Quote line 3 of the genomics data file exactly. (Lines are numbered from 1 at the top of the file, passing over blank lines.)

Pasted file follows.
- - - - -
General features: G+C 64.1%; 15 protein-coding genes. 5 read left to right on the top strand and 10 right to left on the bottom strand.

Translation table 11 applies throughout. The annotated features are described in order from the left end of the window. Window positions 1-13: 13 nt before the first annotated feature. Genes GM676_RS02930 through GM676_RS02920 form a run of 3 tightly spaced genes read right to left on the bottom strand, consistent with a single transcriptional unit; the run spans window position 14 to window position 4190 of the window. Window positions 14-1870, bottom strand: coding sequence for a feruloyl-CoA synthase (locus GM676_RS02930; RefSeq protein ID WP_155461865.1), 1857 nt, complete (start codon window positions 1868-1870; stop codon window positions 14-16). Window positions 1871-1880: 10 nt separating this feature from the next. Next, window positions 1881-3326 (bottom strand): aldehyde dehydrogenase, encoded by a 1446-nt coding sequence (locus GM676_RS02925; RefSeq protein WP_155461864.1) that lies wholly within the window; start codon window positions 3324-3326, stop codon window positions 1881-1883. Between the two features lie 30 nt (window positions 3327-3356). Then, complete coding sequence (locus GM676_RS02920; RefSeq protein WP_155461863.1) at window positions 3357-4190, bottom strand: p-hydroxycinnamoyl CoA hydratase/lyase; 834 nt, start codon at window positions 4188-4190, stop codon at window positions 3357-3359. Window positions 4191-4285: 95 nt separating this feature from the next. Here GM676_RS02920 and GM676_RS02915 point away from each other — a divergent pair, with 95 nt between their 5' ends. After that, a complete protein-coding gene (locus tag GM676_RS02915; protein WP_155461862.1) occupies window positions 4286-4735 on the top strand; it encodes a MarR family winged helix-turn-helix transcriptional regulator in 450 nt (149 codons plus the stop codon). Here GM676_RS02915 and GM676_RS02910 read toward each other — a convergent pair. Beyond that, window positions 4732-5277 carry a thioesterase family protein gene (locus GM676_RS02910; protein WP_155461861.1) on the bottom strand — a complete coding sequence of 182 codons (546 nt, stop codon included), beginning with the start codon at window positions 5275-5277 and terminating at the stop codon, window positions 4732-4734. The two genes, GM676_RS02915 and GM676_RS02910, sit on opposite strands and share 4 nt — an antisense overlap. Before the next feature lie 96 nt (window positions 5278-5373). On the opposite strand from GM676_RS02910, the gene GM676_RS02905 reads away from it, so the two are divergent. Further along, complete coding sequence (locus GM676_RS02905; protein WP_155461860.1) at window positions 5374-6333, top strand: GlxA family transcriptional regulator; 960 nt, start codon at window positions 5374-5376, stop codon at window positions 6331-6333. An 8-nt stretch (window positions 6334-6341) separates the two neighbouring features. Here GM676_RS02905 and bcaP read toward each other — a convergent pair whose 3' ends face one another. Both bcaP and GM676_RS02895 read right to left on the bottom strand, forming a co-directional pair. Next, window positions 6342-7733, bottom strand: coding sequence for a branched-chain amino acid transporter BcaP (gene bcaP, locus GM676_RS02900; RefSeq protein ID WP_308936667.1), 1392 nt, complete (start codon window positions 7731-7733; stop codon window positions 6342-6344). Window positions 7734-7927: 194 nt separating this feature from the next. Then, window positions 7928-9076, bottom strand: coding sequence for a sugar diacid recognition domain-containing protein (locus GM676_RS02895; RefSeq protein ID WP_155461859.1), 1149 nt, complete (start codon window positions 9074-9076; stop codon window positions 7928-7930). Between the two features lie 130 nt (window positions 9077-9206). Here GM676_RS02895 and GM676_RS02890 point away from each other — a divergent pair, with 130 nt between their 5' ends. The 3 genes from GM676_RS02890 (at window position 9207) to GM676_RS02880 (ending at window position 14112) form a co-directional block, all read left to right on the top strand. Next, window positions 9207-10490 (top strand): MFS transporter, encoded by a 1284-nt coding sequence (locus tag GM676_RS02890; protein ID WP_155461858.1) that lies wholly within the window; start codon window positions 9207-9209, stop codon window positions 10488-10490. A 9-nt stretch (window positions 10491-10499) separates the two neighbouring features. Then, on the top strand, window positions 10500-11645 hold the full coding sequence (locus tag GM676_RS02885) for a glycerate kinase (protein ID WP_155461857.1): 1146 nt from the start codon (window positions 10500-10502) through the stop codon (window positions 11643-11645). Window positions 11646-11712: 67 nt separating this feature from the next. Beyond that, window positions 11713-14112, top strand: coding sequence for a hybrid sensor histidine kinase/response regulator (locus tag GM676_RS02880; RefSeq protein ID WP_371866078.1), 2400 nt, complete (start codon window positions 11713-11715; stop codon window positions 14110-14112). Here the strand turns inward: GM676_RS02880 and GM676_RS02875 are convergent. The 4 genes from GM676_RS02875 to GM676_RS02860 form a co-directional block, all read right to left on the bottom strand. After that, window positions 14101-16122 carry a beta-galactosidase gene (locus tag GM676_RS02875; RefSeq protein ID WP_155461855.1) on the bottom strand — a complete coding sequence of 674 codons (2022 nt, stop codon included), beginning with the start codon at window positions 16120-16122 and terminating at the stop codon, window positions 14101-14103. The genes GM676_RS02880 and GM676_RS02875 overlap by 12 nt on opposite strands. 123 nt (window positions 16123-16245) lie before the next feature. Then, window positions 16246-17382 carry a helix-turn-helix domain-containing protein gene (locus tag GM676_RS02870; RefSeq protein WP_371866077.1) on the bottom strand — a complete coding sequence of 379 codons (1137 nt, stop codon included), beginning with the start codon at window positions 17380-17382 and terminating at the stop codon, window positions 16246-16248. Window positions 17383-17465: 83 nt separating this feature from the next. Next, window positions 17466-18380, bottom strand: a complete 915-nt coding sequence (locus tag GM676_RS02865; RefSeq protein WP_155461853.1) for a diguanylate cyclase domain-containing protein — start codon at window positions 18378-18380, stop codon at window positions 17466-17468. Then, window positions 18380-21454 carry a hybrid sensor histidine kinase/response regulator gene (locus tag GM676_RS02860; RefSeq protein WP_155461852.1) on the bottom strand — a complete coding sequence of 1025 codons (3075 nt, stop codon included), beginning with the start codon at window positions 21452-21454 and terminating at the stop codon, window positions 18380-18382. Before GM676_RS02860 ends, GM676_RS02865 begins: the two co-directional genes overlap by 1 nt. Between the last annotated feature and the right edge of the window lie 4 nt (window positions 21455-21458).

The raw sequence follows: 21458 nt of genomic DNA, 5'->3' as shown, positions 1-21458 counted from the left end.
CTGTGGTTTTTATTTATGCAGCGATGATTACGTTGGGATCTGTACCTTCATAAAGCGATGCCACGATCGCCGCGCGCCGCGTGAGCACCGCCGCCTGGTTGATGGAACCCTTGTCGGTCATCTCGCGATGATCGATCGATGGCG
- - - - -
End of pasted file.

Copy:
The raw sequence follows: 21458 nt of genomic DNA, 5'->3' as shown, positions 1-21458 counted from the left end.